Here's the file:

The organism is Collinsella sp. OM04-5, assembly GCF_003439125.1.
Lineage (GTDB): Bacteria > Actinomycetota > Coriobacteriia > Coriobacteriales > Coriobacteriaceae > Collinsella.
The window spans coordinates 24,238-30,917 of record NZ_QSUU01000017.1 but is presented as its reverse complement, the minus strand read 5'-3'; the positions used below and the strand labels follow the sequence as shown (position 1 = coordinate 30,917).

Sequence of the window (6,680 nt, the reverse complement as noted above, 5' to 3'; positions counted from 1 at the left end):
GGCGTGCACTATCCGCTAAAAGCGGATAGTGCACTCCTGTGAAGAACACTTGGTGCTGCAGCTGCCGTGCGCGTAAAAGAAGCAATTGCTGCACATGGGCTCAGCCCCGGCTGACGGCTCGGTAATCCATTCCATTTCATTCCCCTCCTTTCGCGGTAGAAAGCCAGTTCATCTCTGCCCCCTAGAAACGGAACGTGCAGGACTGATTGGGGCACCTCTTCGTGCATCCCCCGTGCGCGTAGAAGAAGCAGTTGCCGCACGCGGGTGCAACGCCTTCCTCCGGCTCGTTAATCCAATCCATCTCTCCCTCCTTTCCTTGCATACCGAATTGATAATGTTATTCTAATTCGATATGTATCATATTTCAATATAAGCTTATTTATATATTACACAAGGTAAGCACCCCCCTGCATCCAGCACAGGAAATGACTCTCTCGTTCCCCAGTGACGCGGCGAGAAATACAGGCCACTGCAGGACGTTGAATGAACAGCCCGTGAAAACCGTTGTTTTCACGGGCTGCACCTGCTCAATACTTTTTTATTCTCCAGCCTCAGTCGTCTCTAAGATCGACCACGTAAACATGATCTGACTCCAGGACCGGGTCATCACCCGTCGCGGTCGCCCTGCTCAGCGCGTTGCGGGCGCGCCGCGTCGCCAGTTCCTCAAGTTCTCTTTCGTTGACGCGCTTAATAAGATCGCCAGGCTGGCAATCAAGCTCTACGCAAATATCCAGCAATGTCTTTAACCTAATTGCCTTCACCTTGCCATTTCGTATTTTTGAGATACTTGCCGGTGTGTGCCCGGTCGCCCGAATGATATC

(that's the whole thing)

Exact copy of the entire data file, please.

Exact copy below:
The organism is Collinsella sp. OM04-5, assembly GCF_003439125.1.
Lineage (GTDB): Bacteria > Actinomycetota > Coriobacteriia > Coriobacteriales > Coriobacteriaceae > Collinsella.
The window spans coordinates 24,238-30,917 of record NZ_QSUU01000017.1 but is presented as its reverse complement, the minus strand read 5'-3'; the positions used below and the strand labels follow the sequence as shown (position 1 = coordinate 30,917).

Sequence of the window (6,680 nt, the reverse complement as noted above, 5' to 3'; positions counted from 1 at the left end):
GGCGTGCACTATCCGCTAAAAGCGGATAGTGCACTCCTGTGAAGAACACTTGGTGCTGCAGCTGCCGTGCGCGTAAAAGAAGCAATTGCTGCACATGGGCTCAGCCCCGGCTGACGGCTCGGTAATCCATTCCATTTCATTCCCCTCCTTTCGCGGTAGAAAGCCAGTTCATCTCTGCCCCCTAGAAACGGAACGTGCAGGACTGATTGGGGCACCTCTTCGTGCATCCCCCGTGCGCGTAGAAGAAGCAGTTGCCGCACGCGGGTGCAACGCCTTCCTCCGGCTCGTTAATCCAATCCATCTCTCCCTCCTTTCCTTGCATACCGAATTGATAATGTTATTCTAATTCGATATGTATCATATTTCAATATAAGCTTATTTATATATTACACAAGGTAAGCACCCCCCTGCATCCAGCACAGGAAATGACTCTCTCGTTCCCCAGTGACGCGGCGAGAAATACAGGCCACTGCAGGACGTTGAATGAACAGCCCGTGAAAACCGTTGTTTTCACGGGCTGCACCTGCTCAATACTTTTTTATTCTCCAGCCTCAGTCGTCTCTAAGATCGACCACGTAAACATGATCTGACTCCAGGACCGGGTCATCACCCGTCGCGGTCGCCCTGCTCAGCGCGTTGCGGGCGCGCCGCGTCGCCAGTTCCTCAAGTTCTCTTTCGTTGACGCGCTTAATAAGATCGCCAGGCTGGCAATCAAGCTCTACGCAAATATCCAGCAATGTCTTTAACCTAATTGCCTTCACCTTGCCATTTCGTATTTTTGAGATACTTGCCGGTGTGTGCCCGGTCGCCCGAATGATATC